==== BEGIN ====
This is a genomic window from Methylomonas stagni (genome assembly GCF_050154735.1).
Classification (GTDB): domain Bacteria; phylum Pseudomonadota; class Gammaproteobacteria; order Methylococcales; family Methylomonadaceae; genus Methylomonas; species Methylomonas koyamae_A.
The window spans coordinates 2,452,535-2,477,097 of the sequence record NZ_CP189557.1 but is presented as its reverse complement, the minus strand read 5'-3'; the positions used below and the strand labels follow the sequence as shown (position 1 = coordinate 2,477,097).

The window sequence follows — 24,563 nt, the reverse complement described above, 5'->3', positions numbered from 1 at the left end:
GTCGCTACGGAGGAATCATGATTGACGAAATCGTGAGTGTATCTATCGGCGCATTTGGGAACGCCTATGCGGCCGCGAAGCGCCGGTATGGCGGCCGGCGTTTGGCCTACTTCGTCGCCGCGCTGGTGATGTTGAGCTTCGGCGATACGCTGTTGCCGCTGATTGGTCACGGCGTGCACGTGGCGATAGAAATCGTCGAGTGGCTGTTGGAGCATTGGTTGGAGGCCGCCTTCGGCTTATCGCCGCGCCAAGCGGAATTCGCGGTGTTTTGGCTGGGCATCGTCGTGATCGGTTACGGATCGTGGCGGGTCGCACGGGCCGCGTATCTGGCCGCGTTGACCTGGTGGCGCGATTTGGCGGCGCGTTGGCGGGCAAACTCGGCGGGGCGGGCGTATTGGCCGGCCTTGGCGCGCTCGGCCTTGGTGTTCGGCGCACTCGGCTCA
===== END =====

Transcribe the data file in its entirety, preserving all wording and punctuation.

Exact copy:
This is a genomic window from Methylomonas stagni (genome assembly GCF_050154735.1).
Classification (GTDB): domain Bacteria; phylum Pseudomonadota; class Gammaproteobacteria; order Methylococcales; family Methylomonadaceae; genus Methylomonas; species Methylomonas koyamae_A.
The window spans coordinates 2,452,535-2,477,097 of the sequence record NZ_CP189557.1 but is presented as its reverse complement, the minus strand read 5'-3'; the positions used below and the strand labels follow the sequence as shown (position 1 = coordinate 2,477,097).

The window sequence follows — 24,563 nt, the reverse complement described above, 5'->3', positions numbered from 1 at the left end:
GTCGCTACGGAGGAATCATGATTGACGAAATCGTGAGTGTATCTATCGGCGCATTTGGGAACGCCTATGCGGCCGCGAAGCGCCGGTATGGCGGCCGGCGTTTGGCCTACTTCGTCGCCGCGCTGGTGATGTTGAGCTTCGGCGATACGCTGTTGCCGCTGATTGGTCACGGCGTGCACGTGGCGATAGAAATCGTCGAGTGGCTGTTGGAGCATTGGTTGGAGGCCGCCTTCGGCTTATCGCCGCGCCAAGCGGAATTCGCGGTGTTTTGGCTGGGCATCGTCGTGATCGGTTACGGATCGTGGCGGGTCGCACGGGCCGCGTATCTGGCCGCGTTGACCTGGTGGCGCGATTTGGCGGCGCGTTGGCGGGCAAACTCGGCGGGGCGGGCGTATTGGCCGGCCTTGGCGCGCTCGGCCTTGGTGTTCGGCGCACTCGGCTCA